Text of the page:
Disney’s Bob Iger, left, and 21st Century Fox’s Rupert Murdoch © Business Wire
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Rupert Murdoch’s 21st Century Fox has agreed to sell its entertainment businesses to Walt Disney in a landmark deal worth $66bn that will shake the global media landscape if it is approved by regulators.
Disney would consolidate its position as the world’s largest media company, adding Fox’s 39 per cent stake in Sky, the pan-European broadcaster, and the 20th Century Fox movie studio to a vast portfolio of brands and intellectual property that spans Mickey Mouse and Buzz Lightyear to Captain America and Han Solo.
For Mr Murdoch, the deal, which values Fox’s equity at $52.4bn and includes Disney assuming $13.7bn of its debt, is a recognition that an industry he once dominated has been irrevocably changed by digital streaming technology and a new generation of deep pocketed global competitors ranging from Netflix to Apple.
But he sounded a bullish note on an investor call. “Are we retreating? Absolutely not,” Mr Murdoch said. “We are pivoting at a pivotal moment.”
As part of the deal Bob Iger, Disney’s chairman and chief executive, has extended his contract to 2021, a move Mr Murdoch said he pushed for in order to bed the deal down. “I’m convinced that this combination . . . will be one of the greatest companies in the world,” he said.
It is unclear if Mr Murdoch’s younger son, James Murdoch, will join Disney as part of the deal, but the Fox chief executive is expected to end his professional association with his father and brother, Lachlan.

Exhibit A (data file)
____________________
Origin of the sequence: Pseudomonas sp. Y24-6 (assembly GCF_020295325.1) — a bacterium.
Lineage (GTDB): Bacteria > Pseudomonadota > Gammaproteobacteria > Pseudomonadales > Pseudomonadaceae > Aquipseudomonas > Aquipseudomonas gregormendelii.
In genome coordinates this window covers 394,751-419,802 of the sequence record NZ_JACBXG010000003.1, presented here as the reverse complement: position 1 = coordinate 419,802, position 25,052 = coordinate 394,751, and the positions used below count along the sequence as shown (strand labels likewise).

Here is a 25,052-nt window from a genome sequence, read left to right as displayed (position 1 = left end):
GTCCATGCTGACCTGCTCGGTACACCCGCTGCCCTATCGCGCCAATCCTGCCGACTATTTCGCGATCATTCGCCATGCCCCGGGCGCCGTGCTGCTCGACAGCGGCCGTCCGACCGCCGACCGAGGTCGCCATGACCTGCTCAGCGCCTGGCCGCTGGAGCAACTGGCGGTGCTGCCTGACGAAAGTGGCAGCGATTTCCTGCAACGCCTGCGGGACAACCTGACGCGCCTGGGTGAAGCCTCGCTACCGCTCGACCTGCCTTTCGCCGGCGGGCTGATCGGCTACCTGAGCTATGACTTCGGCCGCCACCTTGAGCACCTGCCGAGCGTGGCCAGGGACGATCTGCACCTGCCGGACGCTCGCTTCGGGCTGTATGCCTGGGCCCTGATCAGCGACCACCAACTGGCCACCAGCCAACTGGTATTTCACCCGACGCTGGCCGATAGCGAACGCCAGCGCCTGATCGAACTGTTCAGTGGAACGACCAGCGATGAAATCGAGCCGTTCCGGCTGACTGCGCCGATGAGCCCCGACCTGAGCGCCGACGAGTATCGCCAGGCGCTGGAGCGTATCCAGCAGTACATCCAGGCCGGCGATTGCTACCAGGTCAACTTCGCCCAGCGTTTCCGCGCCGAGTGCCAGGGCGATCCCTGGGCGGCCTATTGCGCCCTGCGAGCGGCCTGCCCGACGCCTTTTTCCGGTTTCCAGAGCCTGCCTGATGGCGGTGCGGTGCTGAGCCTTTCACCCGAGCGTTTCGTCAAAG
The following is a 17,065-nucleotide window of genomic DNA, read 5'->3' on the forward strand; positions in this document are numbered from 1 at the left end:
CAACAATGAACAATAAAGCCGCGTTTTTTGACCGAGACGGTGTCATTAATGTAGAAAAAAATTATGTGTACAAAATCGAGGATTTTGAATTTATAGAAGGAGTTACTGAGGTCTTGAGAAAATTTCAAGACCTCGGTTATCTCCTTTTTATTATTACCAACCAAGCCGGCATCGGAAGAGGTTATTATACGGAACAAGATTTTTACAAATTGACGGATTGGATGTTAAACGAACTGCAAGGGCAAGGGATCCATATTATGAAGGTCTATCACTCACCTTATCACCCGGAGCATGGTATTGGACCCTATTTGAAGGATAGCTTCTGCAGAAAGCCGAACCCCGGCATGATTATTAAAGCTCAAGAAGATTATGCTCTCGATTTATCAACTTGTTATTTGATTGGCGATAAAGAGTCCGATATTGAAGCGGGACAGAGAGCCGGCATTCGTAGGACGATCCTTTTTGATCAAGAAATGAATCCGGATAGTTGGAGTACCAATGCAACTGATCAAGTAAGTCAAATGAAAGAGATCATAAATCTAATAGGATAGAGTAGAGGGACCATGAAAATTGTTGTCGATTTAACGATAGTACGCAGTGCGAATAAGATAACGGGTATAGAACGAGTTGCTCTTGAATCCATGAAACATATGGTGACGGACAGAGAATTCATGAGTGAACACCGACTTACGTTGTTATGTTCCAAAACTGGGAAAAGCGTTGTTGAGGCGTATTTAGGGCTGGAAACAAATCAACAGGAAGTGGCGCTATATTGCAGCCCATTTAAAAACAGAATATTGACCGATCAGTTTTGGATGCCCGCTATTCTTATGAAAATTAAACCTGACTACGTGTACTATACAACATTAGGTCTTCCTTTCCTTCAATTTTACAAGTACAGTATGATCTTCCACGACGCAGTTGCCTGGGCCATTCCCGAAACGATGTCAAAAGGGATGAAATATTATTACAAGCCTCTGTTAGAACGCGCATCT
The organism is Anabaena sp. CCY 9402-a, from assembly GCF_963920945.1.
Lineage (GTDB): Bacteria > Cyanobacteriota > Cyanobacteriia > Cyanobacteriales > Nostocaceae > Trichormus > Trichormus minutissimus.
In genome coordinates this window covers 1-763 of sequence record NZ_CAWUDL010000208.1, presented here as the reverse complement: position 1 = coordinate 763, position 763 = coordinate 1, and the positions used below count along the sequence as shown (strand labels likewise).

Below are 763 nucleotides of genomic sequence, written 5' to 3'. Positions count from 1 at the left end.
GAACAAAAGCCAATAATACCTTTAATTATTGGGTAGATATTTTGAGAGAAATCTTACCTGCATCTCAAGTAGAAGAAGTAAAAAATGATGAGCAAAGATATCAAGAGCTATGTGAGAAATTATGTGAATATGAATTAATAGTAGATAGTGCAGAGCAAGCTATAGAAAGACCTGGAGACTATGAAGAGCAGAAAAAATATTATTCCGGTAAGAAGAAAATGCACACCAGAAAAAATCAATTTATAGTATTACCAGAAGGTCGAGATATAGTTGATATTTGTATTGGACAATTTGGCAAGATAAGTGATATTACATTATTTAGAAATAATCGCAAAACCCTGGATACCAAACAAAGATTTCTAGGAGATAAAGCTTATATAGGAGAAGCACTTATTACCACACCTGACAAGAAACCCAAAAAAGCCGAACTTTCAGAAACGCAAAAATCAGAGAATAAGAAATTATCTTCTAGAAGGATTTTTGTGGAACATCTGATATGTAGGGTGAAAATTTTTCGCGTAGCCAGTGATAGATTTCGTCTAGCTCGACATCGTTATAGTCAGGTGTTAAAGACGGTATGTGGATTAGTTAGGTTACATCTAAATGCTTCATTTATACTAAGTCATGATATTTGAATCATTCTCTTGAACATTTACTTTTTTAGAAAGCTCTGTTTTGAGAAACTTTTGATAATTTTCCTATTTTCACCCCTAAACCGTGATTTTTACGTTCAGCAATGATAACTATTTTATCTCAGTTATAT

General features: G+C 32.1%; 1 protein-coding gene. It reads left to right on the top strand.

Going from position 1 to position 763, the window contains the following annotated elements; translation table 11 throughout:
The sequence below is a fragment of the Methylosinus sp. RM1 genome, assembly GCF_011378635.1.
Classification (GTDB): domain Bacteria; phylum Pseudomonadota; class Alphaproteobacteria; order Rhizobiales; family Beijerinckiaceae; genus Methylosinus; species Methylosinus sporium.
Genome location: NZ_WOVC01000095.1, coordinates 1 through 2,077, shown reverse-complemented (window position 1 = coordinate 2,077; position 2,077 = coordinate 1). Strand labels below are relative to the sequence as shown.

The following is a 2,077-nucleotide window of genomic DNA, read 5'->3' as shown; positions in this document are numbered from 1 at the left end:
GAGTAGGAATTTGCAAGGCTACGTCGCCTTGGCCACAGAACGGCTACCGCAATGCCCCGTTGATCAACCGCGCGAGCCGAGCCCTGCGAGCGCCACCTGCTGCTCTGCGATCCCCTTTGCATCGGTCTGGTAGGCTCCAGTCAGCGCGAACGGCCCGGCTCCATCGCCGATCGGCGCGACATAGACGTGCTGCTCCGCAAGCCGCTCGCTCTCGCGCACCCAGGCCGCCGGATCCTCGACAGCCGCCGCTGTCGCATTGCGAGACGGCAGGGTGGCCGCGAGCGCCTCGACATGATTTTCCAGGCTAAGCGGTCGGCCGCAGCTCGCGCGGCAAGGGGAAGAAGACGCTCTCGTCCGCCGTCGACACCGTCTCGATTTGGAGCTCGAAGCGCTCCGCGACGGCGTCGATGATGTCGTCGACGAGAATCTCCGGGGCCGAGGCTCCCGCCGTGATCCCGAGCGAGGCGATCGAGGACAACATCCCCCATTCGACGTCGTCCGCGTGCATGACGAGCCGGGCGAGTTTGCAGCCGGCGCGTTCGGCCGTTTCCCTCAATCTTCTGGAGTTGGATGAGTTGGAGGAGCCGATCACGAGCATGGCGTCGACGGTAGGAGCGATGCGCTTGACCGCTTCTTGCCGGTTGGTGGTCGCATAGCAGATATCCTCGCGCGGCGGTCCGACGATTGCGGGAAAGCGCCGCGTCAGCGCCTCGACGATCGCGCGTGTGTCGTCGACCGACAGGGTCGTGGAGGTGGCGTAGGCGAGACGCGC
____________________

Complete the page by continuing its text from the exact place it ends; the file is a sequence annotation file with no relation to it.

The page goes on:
“James and I have had a lot of conversations about the future of the two companies,” Mr Iger said. “He will be integral to us integrating these two companies over the next few months. During that time he and I will talk about whether there is a role for him here or not.”
Rupert and Lachlan Murdoch will continue to run the remaining Fox assets — including Fox News Channel — which will be spun off to Fox shareholders. Fox said the spin-off would be “a growth company” centred on live news and sport. “Those of you who know me know that I am a news man with a competitive spirit,” Mr Murdoch said.
The new company will also include Fox’s studio production facility in Los Angeles, which is not included in the Disney deal.
Mr Murdoch added that the new company was “born out of an important lesson I’ve learned in my long career in media: namely, content and news relevant to viewers will always be valuable”.
Rupert and Lachlan Murdoch will also continue to oversee News Corp, the family-controlled publishing company that owns a portfolio of newspapers such as the Wall Street Journal and The Sun.
The agreement between Disney and Fox will not affect Fox’s pursuit of Sky, the UK-based satellite broadcaster. The company is embroiled in a lengthy regulatory review of its planned £11.7bn takeover in Britain. UK regulators are like to rule on the acquisition before US regulators have decided on the Disney-Fox deal.
Disney’s purchase, which also includes Fox’s 30 per cent stake in Hulu, the digital streaming service, and a portfolio of cable television channels, such as FX, is likely to face close regulatory scrutiny in the US.
The US regulatory environment for media deals has been shaken by the Trump administration, which is suing to block AT&T’s $85.4bn takeover of Time Warner — a so-called vertical deal that does not involve the combination of similar businesses.
But the Disney-Fox combination involves multiple overlapping businesses, with key regulatory sticking points likely to include Disney’s dominant position in sport through its ownership of ESPN.
Disney will pay Fox a break fee of $1.52bn if its board changes its mind, and $2.5bn if the deal is blocked by regulators; Fox would pay Disney $1.52bn if it walks away.
Disney was advised by Guggenheim Partners, JPMorgan Chase and law firm Cravath, Swaine & Moore. Fox worked with Goldman Sachs, Centerview Partners, Deutsche Bank and law firm Skadden Arps.
This post originally appeared on Financial Times